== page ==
Learn about the rabies virus in cats! Our vets at San Mateo provide valuable insights on this highly contagious and deadly virus that affects pets, particularly cats. Discover its symptoms and essential prevention measures in this post.
This extremely contagious virus impacts mammals' central nervous systems. The disease spreads via bites from infected animals and travels from the site the bite has occurred along the nerves until it makes its way to the spinal cord, then to the brain. As soon as the rabies virus infects the brain, the affected animal will begin to display symptoms and will often die within 7 days. Fortunately, rabies is preventable.
Causes of Rabies in Cats
Wildlife in the United States, including foxes, skunks, bats, and raccoons, are the main carriers of rabies. However, any mammal can get the disease. Rabies is usually found in areas with many unvaccinated feral dogs and cats.
Rabies spreads through the saliva of infected mammals and is often transmitted through bites from these animals. It can also be transmitted if an infected animal comes into contact with an open wound or mucus membranes, like the gums. The more your cat interacts with wild animals, the greater the risk of infection.
If your cat does have the rabies virus, it can potentially spread it to you and other humans and animals in your household. People can contract rabies when an infected animal's saliva comes into contact with broken skin or mucus membranes. While it's possible to become infected with rabies from a cat's scratch, it's very rare and unlikely. Suppose you suspect you have been in contact with an animal that has the rabies virus. In that case, it's critical to call your doctor immediately so they can administer the rabies vaccine to prevent the disease from advancing.
How Common Rabies Is in Cats
Fortunately, these days, rabies is not common among cats, mainly because of the mandatory rabies vaccine for household pets in most states. This vaccine effectively prevents the deadly virus from spreading. However, it's important to note that cats are more susceptible to rabies compared to dogs. They usually get infected after being bitten by a wild animal, even if they mostly stay indoors. Infected animals like mice can get into your home and transmit the disease to your cat.
If you suspect that another animal might have bitten your furry friend, it's essential to contact your vet. Even if your cat is vaccinated, confirming that they haven't been exposed to the rabies virus is crucial. Safety first!
Signs of Rabies in Cats
Cats with rabies typically experience three distinguishable stages of the virus. Let's take a look at the signs and symptoms of rabies in cats during each stage:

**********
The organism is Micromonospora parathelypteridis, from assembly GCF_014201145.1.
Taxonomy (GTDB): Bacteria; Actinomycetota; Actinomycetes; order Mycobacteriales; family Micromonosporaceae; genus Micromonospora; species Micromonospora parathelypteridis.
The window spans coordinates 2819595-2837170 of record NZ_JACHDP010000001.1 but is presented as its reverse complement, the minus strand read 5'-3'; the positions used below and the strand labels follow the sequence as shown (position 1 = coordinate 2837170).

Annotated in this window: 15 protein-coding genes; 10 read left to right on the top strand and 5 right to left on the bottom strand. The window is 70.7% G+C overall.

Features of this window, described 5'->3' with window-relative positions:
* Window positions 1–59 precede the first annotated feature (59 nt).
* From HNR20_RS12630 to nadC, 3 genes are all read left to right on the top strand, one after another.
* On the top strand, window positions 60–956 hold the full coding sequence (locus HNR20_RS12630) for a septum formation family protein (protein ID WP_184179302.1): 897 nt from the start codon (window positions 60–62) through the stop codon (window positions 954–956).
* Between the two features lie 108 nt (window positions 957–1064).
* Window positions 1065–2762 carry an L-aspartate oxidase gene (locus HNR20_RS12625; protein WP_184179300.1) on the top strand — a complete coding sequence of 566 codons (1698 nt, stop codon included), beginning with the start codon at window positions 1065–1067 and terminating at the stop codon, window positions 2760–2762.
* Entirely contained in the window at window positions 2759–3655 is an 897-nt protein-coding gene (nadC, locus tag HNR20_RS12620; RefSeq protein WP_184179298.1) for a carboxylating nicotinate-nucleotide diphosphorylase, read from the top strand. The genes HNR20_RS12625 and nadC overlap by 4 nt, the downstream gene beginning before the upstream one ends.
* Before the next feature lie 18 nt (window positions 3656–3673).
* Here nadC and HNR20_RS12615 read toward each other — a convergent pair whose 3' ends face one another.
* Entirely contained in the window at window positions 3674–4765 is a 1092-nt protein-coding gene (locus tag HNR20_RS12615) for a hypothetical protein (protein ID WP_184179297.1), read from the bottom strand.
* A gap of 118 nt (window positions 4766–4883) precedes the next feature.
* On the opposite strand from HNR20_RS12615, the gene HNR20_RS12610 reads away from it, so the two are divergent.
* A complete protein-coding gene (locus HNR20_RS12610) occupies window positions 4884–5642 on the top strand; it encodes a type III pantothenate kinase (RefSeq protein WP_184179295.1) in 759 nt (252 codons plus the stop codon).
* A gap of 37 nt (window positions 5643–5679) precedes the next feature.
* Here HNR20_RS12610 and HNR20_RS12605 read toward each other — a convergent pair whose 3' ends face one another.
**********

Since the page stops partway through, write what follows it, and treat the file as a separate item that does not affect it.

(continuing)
Prodromal stage - In this stage, a cat with rabies will typically exhibit changes in their behavior that differs from their usual personality, if your kitty is usually shy, they could become more outgoing, and vice versa. If you see any behavioral abnormalities in your cat after they have obtained an unknown bite, keep them away from any other pets and family members, and call your vet immediately.
Furious stage - This stage is the most dangerous because it makes your pet nervous and even vicious. They might cry out excessively and experience seizures and stop eating. The virus has gotten to the stage where it has begun attacking the nervous system, and it prevents your cat from being able to swallow, leading to the classic symptom of excessive drooling, known as "foaming at the mouth."
Paralytic stage - This is the final stage in which a rabid cat will go into a coma and won't be able to breathe. Unfortunately, this is the stage where pets usually pass away. This often takes place about 7 days after symptoms first appear, with death usually happening after about 3 days.
How Long Symptoms of Rabies Take to Show
If your cat has been exposed to the rabies virus, it won't show any immediate signs or symptoms. The usual incubation period is approximately three to eight weeks, but it can be anywhere from 10 days to as long as a year.
The speed at which symptoms appear depends entirely on the infection site. A bite that is closer to the spine or brain will develop much faster than others, and it also depends on the severity of the bite.
Treating Rabies in Cats
If your cat shows signs of rabies, there's no cure available, and their health will worsen rapidly within a few days. To protect your pet from rabies, ensure they receive the necessary vaccinations and boosters, and keep a record to show your vet. If your cat bites or comes into contact with someone's saliva, advise them to seek immediate medical attention. Rabies is fatal for unvaccinated animals, usually leading to death within 7 to 10 days of the first symptoms.
If your cat is diagnosed with rabies, inform your local health department. An unvaccinated pet exposed to a rabid animal should be quarantined for up to six months as per regulations. On the other hand, a vaccinated animal that bites or scratches a person should be monitored for 10 days during quarantine.
Your pet should be humanely euthanized to ease their suffering and to protect the other people and pets in your home. If your cat dies suddenly of what you suspect to be rabies, your vet may recommend having a sample from the cat's brain examined. Direct testing of the brain is the only way to diagnose rabies for sure.
The best protection against rabies in cats is to provide them with the appropriate vaccinations that help prevent the disease. Talk to your vet about scheduling an appointment to make sure your pet is up to date with their rabies shots and other vaccinations.
Note: The advice provided in this post is intended for informational purposes and does not constitute medical advice regarding pets. For an accurate diagnosis of your pet's condition, please make an appointment with your vet.